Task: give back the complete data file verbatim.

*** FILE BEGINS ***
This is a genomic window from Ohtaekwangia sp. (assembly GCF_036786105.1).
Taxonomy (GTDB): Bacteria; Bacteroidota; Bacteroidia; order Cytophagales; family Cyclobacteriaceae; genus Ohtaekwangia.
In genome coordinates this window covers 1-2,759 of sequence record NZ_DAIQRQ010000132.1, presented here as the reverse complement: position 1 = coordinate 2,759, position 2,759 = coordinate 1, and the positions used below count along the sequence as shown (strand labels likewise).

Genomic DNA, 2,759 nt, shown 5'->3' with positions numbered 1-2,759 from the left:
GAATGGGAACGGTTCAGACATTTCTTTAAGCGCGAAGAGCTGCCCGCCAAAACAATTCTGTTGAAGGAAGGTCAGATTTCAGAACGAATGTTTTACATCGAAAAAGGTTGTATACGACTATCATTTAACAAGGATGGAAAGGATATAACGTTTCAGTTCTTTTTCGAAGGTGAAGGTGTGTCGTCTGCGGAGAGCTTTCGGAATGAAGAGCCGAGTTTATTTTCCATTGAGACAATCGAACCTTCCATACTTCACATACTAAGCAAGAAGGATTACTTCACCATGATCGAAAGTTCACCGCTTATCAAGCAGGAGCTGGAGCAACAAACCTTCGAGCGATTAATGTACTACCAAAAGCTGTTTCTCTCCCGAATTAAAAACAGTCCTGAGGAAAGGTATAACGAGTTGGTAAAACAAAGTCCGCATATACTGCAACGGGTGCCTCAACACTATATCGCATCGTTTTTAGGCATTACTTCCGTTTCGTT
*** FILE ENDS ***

This is a genomic window from Ohtaekwangia sp. (assembly GCF_036786105.1).
Taxonomy (GTDB): Bacteria; Bacteroidota; Bacteroidia; order Cytophagales; family Cyclobacteriaceae; genus Ohtaekwangia.
In genome coordinates this window covers 1-2,759 of sequence record NZ_DAIQRQ010000132.1, presented here as the reverse complement: position 1 = coordinate 2,759, position 2,759 = coordinate 1, and the positions used below count along the sequence as shown (strand labels likewise).

Genomic DNA, 2,759 nt, shown 5'->3' with positions numbered 1-2,759 from the left:
GAATGGGAACGGTTCAGACATTTCTTTAAGCGCGAAGAGCTGCCCGCCAAAACAATTCTGTTGAAGGAAGGTCAGATTTCAGAACGAATGTTTTACATCGAAAAAGGTTGTATACGACTATCATTTAACAAGGATGGAAAGGATATAACGTTTCAGTTCTTTTTCGAAGGTGAAGGTGTGTCGTCTGCGGAGAGCTTTCGGAATGAAGAGCCGAGTTTATTTTCCATTGAGACAATCGAACCTTCCATACTTCACATACTAAGCAAGAAGGATTACTTCACCATGATCGAAAGTTCACCGCTTATCAAGCAGGAGCTGGAGCAACAAACCTTCGAGCGATTAATGTACTACCAAAAGCTGTTTCTCTCCCGAATTAAAAACAGTCCTGAGGAAAGGTATAACGAGTTGGTAAAACAAAGTCCGCATATACTGCAACGGGTGCCTCAACACTATATCGCATCGTTTTTAGGCATTACTTCCGTTTCGTT